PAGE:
And the odds that somewhere there is at least one planet inhabited with some version of advanced humans is very high indeed, for there is no rational reason to believe we are the first of what will be thousands to come. It's more likely we are somewhere in the middle of the process.
[Note: Yes, I know all of the individual ideas in this post are borrowed from places such as the old TV show Firefly, Boltzmann's Brains, my own book God's Debris, and more. But you probably haven't seen them all together. I hope.]
Sometimes you hear a guy with a leader voice in a non-leader job and it immediately seems out of place. I wonder if the voice quality makes leadership more feasible or if the body chemistry that promotes leadership (say testosterone levels for the sake of argument) create an excellent voice as a side benefit.
There are plenty of leaders with sketchy voices, of course. Bill Gates comes to mind, as does the first President Bush. Obviously there's more than one way to get to the top. But I wonder if we will ever see a medical procedure to turn normal voices into leadership voices for the purpose of furthering a career.
My guess is yes.
Then check out the comic I drew way back on 3/13/95.
I never repeat intentionally, but I often get a nagging feeling that something looks vaguely familiar. That's probably because the human mind is tuned to recognize patterns, and almost everything you see reminds you of something you already saw.
I suppose I'm most prone to repeating a line spoken by Dogbert because his voice is the one that plays in my mind all day. He says the things I am thinking but could never say in polite company. When someone tells me they got a "new position" at work, what I say aloud is "Congratulations!" But what I think in the deepest Dogbert part of my brain is "Grabbing your ankles?"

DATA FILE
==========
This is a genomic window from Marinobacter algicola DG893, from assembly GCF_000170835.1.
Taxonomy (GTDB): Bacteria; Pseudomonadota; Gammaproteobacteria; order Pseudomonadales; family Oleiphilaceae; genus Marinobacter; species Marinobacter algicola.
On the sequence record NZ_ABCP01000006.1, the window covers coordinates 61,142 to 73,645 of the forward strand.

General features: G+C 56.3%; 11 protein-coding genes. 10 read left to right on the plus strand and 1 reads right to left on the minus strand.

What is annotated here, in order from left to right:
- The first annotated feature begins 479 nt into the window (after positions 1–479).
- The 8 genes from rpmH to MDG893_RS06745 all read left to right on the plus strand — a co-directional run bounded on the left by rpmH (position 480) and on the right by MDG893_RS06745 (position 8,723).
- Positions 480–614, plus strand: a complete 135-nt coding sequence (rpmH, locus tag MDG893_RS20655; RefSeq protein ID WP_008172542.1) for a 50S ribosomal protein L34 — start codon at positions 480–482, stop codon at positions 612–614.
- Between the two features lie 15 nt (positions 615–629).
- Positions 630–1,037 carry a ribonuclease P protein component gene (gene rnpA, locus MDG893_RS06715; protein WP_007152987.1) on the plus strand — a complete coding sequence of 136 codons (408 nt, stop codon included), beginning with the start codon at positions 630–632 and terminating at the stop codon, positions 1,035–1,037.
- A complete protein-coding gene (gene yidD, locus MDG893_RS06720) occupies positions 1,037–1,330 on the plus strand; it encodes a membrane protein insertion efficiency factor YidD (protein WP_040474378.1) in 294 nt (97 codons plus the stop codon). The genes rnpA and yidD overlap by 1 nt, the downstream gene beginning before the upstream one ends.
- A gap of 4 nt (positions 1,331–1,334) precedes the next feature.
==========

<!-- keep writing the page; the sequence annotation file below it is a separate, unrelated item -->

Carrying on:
Okay, that's three times I've used that same joke. Ithink it's out of my system now.
I welcome our jellyfish overlords. We humans like to think we're the pinnacle of evolution but the evidence doesn't support that theory. Let's see how we compare to jellyfish.
Starting with the obvious, when we humans become old we pay big money to inject rat poison in our foreheads so we won't look like this:
When Jellyfish get old they just hump their way back to childhood and start over. Seriously, who has the better system?
When humans want to find a mate they use online dating services and interview many strangers, at least half of whom have club feet and criminal records.
Jellyfish have the advantage of looking exactly alike. That means every jellyfish is aroused by every other jellyfish. When they want to mate they just grab the nearest jellyfish that isn't their own reflection and start going to town. Advantage: jellyfish.
Last night I watched the Jacksonville auditions for American Idol for the second time in two nights because the kids hadn't seen it the first time. Jellyfish spent last night making love and getting younger. Advantage: Jellyfish.
Okay, now it's your turn. Tell me what you have been doing recently and compare that to what jellyfish were doing at the same time. See who wins.